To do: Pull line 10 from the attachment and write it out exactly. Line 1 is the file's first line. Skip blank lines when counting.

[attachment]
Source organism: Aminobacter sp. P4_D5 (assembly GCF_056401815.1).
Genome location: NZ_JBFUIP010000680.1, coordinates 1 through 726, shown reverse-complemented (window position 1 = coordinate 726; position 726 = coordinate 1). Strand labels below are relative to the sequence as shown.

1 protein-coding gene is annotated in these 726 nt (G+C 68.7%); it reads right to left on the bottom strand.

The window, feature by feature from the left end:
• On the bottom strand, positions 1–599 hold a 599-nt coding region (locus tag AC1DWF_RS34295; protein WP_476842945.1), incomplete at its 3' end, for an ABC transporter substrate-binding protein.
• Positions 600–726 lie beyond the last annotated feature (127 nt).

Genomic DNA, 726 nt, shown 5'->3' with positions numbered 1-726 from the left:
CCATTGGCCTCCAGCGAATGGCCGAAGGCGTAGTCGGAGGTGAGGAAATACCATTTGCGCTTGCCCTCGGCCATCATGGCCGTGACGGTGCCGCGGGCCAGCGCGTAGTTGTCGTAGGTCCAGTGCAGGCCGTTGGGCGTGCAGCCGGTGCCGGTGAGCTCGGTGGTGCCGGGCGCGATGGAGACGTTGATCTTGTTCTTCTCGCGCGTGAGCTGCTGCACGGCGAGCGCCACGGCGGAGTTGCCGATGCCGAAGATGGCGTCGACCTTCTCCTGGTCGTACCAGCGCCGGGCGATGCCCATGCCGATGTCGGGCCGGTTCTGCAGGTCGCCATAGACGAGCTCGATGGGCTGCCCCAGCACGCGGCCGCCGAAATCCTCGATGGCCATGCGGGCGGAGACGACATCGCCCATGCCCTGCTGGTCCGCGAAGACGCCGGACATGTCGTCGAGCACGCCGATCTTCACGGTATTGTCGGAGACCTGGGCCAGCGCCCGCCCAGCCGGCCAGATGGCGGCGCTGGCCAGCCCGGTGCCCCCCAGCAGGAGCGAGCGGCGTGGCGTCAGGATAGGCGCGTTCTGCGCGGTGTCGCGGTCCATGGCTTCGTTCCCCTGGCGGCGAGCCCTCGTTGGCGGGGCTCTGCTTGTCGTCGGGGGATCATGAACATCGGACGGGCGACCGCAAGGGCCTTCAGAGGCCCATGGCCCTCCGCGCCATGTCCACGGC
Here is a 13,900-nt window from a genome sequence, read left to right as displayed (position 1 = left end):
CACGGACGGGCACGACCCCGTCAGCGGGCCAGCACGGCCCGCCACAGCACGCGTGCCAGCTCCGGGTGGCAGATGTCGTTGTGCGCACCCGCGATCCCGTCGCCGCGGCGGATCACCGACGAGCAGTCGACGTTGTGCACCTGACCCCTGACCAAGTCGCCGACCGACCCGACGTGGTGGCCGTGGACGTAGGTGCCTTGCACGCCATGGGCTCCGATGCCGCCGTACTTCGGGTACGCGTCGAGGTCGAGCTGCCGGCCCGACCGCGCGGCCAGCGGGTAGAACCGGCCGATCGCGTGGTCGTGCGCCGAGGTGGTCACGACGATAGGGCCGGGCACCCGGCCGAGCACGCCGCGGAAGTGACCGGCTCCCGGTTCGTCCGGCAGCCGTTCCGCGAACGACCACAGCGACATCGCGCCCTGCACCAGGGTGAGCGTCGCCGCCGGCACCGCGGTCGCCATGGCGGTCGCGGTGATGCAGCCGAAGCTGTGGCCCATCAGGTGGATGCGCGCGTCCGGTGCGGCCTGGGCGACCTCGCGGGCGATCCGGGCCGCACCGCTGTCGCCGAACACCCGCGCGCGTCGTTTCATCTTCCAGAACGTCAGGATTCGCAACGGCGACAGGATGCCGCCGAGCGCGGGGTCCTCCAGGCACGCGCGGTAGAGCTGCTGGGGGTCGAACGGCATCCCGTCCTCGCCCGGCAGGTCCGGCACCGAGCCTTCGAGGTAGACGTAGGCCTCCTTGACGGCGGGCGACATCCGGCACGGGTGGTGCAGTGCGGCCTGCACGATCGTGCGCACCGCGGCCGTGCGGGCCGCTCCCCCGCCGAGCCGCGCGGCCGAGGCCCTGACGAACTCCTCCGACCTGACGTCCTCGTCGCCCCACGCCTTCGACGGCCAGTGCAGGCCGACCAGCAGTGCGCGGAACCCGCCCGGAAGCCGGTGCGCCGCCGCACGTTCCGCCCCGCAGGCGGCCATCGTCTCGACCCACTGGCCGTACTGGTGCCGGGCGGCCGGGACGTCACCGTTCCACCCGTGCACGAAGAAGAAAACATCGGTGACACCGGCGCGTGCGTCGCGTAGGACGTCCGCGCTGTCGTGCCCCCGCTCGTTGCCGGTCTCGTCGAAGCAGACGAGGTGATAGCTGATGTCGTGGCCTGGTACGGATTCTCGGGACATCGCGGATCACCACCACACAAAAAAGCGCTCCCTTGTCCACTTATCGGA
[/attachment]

CACGGACGGGCACGACCCCGTCAGCGGGCCAGCACGGCCCGCCACAGCACGCGTGCCAGCTCCGGGTGGCAGATGTCGTTGTGCGCACCCGCGATCCCGTCGCCGCGGCGGATCACCGACGAGCAGTCGACGTTGTGCACCTGACCCCTGACCAAGTCGCCGACCGACCCGACGTGGTGGCCGTGGACGTAGGTGCCTTGCACGCCATGGGCTCCGATGCCGCCGTACTTCGGGTACGCGTCGAGGTCGAGCTGCCGGCCCGACCGCGCGGCCAGCGGGTAGAACCGGCCGATCGCGTGGTCGTGCGCCGAGGTGGTCACGACGATAGGGCCGGGCACCCGGCCGAGCACGCCGCGGAAGTGACCGGCTCCCGGTTCGTCCGGCAGCCGTTCCGCGAACGACCACAGCGACATCGCGCCCTGCACCAGGGTGAGCGTCGCCGCCGGCACCGCGGTCGCCATGGCGGTCGCGGTGATGCAGCCGAAGCTGTGGCCCATCAGGTGGATGCGCGCGTCCGGTGCGGCCTGGGCGACCTCGCGGGCGATCCGGGCCGCACCGCTGTCGCCGAACACCCGCGCGCGTCGTTTCATCTTCCAGAACGTCAGGATTCGCAACGGCGACAGGATGCCGCCGAGCGCGGGGTCCTCCAGGCACGCGCGGTAGAGCTGCTGGGGGTCGAACGGCATCCCGTCCTCGCCCGGCAGGTCCGGCACCGAGCCTTCGAGGTAGACGTAGGCCTCCTTGACGGCGGGCGACATCCGGCACGGGTGGTGCAGTGCGGCCTGCACGATCGTGCGCACCGCGGCCGTGCGGGCCGCTCCCCCGCCGAGCCGCGCGGCCGAGGCCCTGACGAACTCCTCCGACCTGACGTCCTCGTCGCCCCACGCCTTCGACGGCCAGTGCAGGCCGACCAGCAGTGCGCGGAACCCGCCCGGAAGCCGGTGCGCCGCCGCACGTTCCGCCCCGCAGGCGGCCATCGTCTCGACCCACTGGCCGTACTGGTGCCGGGCGGCCGGGACGTCACCGTTCCACCCGTGCACGAAGAAGAAAACATCGGTGACACCGGCGCGTGCGTCGCGTAGGACGTCCGCGCTGTCGTGCCCCCGCTCGTTGCCGGTCTCGTCGAAGCAGACGAGGTGATAGCTGATGTCGTGGCCTGGTACGGATTCTCGGGACATCGCGGATCACCACCACACAAAAAAGCGCTCCCTTGTCCACTTATCGGA